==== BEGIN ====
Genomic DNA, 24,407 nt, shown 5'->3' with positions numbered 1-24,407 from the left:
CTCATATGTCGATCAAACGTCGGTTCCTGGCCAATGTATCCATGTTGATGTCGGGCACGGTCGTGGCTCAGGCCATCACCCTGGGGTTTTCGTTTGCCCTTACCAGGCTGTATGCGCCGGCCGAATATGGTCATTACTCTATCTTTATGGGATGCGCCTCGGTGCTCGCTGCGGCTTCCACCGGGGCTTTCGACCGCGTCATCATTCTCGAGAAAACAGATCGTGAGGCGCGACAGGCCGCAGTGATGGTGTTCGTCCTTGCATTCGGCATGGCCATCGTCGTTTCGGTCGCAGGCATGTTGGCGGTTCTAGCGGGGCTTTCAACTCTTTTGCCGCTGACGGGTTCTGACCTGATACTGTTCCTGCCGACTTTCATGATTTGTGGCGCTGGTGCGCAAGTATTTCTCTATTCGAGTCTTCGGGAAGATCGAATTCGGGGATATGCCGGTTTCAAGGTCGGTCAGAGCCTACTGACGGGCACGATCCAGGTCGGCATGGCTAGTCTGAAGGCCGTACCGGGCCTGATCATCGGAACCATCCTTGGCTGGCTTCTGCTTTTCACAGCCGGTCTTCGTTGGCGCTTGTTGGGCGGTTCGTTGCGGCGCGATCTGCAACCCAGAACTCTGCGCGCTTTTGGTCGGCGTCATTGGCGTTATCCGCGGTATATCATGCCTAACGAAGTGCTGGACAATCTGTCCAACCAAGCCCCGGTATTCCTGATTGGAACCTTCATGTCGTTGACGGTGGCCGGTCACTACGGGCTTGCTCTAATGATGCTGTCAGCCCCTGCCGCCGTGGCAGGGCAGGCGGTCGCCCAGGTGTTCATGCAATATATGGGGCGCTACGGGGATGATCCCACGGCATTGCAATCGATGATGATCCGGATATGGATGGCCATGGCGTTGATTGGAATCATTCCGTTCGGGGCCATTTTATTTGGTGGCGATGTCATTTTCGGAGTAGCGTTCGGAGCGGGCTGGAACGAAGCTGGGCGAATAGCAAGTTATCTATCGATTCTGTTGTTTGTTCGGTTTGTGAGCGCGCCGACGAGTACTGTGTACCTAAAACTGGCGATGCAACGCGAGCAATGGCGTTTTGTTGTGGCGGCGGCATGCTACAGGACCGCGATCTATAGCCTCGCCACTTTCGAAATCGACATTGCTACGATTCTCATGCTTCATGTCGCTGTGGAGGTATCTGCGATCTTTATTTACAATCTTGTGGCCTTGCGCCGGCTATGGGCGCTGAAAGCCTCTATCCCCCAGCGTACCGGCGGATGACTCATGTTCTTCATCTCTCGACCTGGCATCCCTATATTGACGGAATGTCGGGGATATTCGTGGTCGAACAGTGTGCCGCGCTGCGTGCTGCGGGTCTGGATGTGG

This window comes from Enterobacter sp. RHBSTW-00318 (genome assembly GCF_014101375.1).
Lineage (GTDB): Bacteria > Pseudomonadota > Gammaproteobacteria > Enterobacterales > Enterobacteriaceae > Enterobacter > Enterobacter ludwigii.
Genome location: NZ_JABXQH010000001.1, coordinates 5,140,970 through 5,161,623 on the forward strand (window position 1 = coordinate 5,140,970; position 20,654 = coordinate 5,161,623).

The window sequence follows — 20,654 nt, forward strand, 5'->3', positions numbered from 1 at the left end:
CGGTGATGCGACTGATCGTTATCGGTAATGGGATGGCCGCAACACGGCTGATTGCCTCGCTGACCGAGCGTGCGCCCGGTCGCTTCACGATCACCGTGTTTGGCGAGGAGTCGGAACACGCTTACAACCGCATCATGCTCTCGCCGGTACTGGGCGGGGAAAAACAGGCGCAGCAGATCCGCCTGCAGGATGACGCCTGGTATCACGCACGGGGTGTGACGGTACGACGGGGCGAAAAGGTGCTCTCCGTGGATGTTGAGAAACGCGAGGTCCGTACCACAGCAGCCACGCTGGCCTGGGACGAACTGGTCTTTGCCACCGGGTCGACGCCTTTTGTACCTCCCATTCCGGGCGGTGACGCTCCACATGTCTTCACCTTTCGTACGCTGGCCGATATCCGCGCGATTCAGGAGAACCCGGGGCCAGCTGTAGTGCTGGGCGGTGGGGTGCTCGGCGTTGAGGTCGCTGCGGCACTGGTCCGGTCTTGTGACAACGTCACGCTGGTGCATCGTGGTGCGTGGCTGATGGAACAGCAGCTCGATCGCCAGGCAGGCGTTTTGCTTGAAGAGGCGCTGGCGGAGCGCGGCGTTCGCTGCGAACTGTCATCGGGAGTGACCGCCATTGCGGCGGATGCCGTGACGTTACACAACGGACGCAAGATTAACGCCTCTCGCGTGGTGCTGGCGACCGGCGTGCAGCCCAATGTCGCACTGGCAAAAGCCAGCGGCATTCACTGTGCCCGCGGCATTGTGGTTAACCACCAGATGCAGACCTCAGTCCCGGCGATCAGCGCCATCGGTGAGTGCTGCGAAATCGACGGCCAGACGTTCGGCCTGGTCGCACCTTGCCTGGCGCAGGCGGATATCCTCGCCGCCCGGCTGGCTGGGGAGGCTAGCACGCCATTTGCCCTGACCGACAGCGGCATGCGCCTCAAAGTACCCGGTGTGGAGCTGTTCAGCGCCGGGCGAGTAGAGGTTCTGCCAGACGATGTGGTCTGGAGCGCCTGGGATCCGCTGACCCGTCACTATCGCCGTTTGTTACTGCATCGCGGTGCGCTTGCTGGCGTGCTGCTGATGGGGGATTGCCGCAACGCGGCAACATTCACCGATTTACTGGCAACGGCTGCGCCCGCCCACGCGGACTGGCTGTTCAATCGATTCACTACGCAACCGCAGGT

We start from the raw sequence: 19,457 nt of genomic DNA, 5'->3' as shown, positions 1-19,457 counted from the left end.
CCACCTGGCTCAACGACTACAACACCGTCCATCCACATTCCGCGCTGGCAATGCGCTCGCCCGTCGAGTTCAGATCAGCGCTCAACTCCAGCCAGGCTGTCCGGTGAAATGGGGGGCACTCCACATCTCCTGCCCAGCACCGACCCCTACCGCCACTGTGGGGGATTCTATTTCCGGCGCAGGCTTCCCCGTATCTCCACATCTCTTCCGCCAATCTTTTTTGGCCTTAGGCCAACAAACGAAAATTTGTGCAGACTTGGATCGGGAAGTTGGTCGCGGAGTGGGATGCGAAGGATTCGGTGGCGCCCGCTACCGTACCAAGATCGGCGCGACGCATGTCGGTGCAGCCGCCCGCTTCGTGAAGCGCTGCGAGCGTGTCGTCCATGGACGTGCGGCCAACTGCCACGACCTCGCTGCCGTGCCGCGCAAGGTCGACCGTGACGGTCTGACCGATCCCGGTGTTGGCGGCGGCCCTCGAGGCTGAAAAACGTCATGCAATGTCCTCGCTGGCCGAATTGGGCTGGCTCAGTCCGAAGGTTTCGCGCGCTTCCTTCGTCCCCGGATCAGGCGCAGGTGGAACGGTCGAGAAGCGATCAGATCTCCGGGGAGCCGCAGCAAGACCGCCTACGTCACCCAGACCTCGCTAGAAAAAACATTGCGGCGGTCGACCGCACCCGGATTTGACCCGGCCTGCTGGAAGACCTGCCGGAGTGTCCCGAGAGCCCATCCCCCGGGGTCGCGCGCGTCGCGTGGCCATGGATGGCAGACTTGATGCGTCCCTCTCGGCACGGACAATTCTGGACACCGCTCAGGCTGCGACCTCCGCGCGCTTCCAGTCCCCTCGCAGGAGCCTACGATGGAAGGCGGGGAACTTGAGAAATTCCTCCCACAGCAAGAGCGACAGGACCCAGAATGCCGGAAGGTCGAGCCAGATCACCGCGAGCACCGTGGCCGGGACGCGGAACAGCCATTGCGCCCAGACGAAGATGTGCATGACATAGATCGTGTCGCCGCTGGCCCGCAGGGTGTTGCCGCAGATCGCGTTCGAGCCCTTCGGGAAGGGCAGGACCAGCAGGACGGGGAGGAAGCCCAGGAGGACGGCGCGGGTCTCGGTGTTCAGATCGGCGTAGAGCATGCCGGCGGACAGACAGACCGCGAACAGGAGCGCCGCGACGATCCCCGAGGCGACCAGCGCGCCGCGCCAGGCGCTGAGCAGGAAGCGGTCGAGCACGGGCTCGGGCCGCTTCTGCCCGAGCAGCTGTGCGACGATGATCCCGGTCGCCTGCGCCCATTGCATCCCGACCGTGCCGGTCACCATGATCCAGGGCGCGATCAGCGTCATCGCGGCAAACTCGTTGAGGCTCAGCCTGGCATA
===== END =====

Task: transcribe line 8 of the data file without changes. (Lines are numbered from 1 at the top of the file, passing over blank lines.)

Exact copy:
We start from the raw sequence: 19,457 nt of genomic DNA, 5'->3' as shown, positions 1-19,457 counted from the left end.